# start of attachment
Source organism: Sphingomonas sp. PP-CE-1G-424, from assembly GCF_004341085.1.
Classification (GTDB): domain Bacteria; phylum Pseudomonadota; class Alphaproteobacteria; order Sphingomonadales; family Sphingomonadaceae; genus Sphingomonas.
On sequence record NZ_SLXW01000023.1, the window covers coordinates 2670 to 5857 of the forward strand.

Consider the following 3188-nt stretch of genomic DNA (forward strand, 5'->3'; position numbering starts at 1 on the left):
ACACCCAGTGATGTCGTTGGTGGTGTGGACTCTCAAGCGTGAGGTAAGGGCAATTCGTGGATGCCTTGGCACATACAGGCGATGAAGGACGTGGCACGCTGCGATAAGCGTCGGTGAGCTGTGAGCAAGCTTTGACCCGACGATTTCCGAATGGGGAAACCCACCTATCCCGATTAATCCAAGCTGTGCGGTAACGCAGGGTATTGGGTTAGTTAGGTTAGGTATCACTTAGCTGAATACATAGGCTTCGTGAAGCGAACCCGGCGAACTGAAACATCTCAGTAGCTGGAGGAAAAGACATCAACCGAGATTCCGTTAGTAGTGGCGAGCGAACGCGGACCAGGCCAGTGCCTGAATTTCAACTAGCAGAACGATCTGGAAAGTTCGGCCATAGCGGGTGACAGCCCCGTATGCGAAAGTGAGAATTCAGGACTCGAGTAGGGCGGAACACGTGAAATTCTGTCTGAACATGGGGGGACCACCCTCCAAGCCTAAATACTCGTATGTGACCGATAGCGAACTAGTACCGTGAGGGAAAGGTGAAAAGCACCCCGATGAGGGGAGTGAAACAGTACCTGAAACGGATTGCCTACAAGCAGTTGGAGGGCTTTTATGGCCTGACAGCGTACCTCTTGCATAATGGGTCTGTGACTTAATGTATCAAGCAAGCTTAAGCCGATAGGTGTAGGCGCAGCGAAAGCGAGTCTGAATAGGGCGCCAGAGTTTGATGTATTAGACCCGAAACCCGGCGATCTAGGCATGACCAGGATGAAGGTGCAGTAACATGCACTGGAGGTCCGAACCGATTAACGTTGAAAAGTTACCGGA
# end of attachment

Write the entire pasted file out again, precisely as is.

Source organism: Sphingomonas sp. PP-CE-1G-424, from assembly GCF_004341085.1.
Classification (GTDB): domain Bacteria; phylum Pseudomonadota; class Alphaproteobacteria; order Sphingomonadales; family Sphingomonadaceae; genus Sphingomonas.
On sequence record NZ_SLXW01000023.1, the window covers coordinates 2670 to 5857 of the forward strand.

Consider the following 3188-nt stretch of genomic DNA (forward strand, 5'->3'; position numbering starts at 1 on the left):
ACACCCAGTGATGTCGTTGGTGGTGTGGACTCTCAAGCGTGAGGTAAGGGCAATTCGTGGATGCCTTGGCACATACAGGCGATGAAGGACGTGGCACGCTGCGATAAGCGTCGGTGAGCTGTGAGCAAGCTTTGACCCGACGATTTCCGAATGGGGAAACCCACCTATCCCGATTAATCCAAGCTGTGCGGTAACGCAGGGTATTGGGTTAGTTAGGTTAGGTATCACTTAGCTGAATACATAGGCTTCGTGAAGCGAACCCGGCGAACTGAAACATCTCAGTAGCTGGAGGAAAAGACATCAACCGAGATTCCGTTAGTAGTGGCGAGCGAACGCGGACCAGGCCAGTGCCTGAATTTCAACTAGCAGAACGATCTGGAAAGTTCGGCCATAGCGGGTGACAGCCCCGTATGCGAAAGTGAGAATTCAGGACTCGAGTAGGGCGGAACACGTGAAATTCTGTCTGAACATGGGGGGACCACCCTCCAAGCCTAAATACTCGTATGTGACCGATAGCGAACTAGTACCGTGAGGGAAAGGTGAAAAGCACCCCGATGAGGGGAGTGAAACAGTACCTGAAACGGATTGCCTACAAGCAGTTGGAGGGCTTTTATGGCCTGACAGCGTACCTCTTGCATAATGGGTCTGTGACTTAATGTATCAAGCAAGCTTAAGCCGATAGGTGTAGGCGCAGCGAAAGCGAGTCTGAATAGGGCGCCAGAGTTTGATGTATTAGACCCGAAACCCGGCGATCTAGGCATGACCAGGATGAAGGTGCAGTAACATGCACTGGAGGTCCGAACCGATTAACGTTGAAAAGTTACCGGA